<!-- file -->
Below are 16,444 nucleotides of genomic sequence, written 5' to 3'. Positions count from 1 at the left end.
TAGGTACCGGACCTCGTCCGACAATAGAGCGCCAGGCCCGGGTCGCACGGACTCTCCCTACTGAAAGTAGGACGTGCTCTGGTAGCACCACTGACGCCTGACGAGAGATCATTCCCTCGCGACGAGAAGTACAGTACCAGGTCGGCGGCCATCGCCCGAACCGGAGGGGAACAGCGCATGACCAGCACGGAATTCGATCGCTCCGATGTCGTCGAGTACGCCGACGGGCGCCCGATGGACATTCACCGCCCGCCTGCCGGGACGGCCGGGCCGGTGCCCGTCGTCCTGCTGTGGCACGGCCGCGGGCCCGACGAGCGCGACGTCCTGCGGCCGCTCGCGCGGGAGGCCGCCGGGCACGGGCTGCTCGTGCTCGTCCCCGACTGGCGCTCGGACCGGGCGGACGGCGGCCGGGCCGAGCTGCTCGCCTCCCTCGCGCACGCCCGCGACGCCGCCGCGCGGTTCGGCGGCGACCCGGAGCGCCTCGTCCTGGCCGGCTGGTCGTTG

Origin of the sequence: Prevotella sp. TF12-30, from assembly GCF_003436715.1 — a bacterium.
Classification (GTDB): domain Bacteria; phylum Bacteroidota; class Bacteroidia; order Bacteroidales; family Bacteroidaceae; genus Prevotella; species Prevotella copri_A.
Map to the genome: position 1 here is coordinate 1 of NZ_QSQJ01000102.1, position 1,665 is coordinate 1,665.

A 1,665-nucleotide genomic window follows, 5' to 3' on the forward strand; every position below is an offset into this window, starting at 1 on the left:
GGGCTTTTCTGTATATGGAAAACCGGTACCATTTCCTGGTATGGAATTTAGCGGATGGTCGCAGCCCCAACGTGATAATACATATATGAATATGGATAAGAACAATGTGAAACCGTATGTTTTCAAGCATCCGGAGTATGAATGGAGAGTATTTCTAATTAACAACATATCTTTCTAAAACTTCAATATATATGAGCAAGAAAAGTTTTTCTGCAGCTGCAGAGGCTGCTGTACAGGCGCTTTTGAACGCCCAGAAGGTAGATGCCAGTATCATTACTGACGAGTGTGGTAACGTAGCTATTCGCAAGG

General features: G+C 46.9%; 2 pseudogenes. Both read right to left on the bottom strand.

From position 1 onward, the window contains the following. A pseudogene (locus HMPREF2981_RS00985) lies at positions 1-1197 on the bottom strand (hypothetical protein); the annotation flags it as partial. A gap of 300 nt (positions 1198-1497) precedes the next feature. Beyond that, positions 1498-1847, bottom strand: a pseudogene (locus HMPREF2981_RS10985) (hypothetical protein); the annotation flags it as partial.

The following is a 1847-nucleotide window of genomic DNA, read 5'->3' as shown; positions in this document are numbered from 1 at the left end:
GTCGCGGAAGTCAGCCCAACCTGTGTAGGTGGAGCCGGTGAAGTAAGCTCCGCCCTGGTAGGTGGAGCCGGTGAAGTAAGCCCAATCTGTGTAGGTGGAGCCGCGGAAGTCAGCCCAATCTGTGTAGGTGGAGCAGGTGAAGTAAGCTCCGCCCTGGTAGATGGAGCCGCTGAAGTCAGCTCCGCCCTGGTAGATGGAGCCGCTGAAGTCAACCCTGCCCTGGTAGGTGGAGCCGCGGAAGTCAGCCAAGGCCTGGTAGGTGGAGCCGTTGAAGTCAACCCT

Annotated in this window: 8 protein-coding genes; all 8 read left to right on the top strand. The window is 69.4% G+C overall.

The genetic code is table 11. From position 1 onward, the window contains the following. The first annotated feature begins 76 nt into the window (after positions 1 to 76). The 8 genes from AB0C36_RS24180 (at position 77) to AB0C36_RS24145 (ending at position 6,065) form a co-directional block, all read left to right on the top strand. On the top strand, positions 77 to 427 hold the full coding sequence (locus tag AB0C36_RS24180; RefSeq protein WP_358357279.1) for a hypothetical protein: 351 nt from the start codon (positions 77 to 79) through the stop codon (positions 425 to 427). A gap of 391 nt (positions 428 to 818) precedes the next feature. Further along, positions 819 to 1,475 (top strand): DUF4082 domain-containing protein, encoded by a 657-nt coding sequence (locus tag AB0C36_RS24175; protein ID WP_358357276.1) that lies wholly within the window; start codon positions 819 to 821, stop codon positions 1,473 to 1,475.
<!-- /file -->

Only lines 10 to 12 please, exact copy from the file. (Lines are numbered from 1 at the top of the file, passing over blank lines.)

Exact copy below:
The following is a 1847-nucleotide window of genomic DNA, read 5'->3' as shown; positions in this document are numbered from 1 at the left end:
GTCGCGGAAGTCAGCCCAACCTGTGTAGGTGGAGCCGGTGAAGTAAGCTCCGCCCTGGTAGGTGGAGCCGGTGAAGTAAGCCCAATCTGTGTAGGTGGAGCCGCGGAAGTCAGCCCAATCTGTGTAGGTGGAGCAGGTGAAGTAAGCTCCGCCCTGGTAGATGGAGCCGCTGAAGTCAGCTCCGCCCTGGTAGATGGAGCCGCTGAAGTCAACCCTGCCCTGGTAGGTGGAGCCGCGGAAGTCAGCCAAGGCCTGGTAGGTGGAGCCGTTGAAGTCAACCCT

Annotated in this window: 8 protein-coding genes; all 8 read left to right on the top strand. The window is 69.4% G+C overall.